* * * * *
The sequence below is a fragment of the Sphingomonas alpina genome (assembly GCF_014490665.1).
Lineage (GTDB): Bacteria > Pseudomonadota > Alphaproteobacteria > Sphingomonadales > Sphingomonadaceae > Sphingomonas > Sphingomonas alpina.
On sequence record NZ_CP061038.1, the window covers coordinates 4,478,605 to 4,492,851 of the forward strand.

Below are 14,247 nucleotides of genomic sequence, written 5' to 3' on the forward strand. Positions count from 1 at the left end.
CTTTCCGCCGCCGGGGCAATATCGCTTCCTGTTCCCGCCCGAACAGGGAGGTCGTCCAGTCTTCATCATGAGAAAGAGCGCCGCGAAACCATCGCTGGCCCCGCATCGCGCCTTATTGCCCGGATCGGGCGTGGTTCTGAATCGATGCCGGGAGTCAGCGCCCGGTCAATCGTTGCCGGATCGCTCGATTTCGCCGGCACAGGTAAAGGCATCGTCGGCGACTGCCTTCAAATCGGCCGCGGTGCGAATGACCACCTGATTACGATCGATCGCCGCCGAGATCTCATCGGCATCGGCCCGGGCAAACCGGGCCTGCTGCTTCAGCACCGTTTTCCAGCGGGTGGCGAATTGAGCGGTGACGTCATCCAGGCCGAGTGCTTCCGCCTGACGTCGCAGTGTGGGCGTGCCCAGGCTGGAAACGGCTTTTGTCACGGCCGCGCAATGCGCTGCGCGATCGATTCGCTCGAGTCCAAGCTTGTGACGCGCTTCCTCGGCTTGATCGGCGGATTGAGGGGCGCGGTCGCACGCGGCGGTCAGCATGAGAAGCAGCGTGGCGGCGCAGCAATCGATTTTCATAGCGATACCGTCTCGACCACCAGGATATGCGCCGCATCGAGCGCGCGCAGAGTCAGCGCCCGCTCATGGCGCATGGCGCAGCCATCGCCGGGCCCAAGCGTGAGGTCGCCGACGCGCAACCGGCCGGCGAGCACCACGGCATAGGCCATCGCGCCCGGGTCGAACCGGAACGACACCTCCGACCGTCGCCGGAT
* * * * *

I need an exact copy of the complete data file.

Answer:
The sequence below is a fragment of the Sphingomonas alpina genome (assembly GCF_014490665.1).
Lineage (GTDB): Bacteria > Pseudomonadota > Alphaproteobacteria > Sphingomonadales > Sphingomonadaceae > Sphingomonas > Sphingomonas alpina.
On sequence record NZ_CP061038.1, the window covers coordinates 4,478,605 to 4,492,851 of the forward strand.

Below are 14,247 nucleotides of genomic sequence, written 5' to 3' on the forward strand. Positions count from 1 at the left end.
CTTTCCGCCGCCGGGGCAATATCGCTTCCTGTTCCCGCCCGAACAGGGAGGTCGTCCAGTCTTCATCATGAGAAAGAGCGCCGCGAAACCATCGCTGGCCCCGCATCGCGCCTTATTGCCCGGATCGGGCGTGGTTCTGAATCGATGCCGGGAGTCAGCGCCCGGTCAATCGTTGCCGGATCGCTCGATTTCGCCGGCACAGGTAAAGGCATCGTCGGCGACTGCCTTCAAATCGGCCGCGGTGCGAATGACCACCTGATTACGATCGATCGCCGCCGAGATCTCATCGGCATCGGCCCGGGCAAACCGGGCCTGCTGCTTCAGCACCGTTTTCCAGCGGGTGGCGAATTGAGCGGTGACGTCATCCAGGCCGAGTGCTTCCGCCTGACGTCGCAGTGTGGGCGTGCCCAGGCTGGAAACGGCTTTTGTCACGGCCGCGCAATGCGCTGCGCGATCGATTCGCTCGAGTCCAAGCTTGTGACGCGCTTCCTCGGCTTGATCGGCGGATTGAGGGGCGCGGTCGCACGCGGCGGTCAGCATGAGAAGCAGCGTGGCGGCGCAGCAATCGATTTTCATAGCGATACCGTCTCGACCACCAGGATATGCGCCGCATCGAGCGCGCGCAGAGTCAGCGCCCGCTCATGGCGCATGGCGCAGCCATCGCCGGGCCCAAGCGTGAGGTCGCCGACGCGCAACCGGCCGGCGAGCACCACGGCATAGGCCATCGCGCCCGGGTCGAACCGGAACGACACCTCCGACCGTCGCCGGAT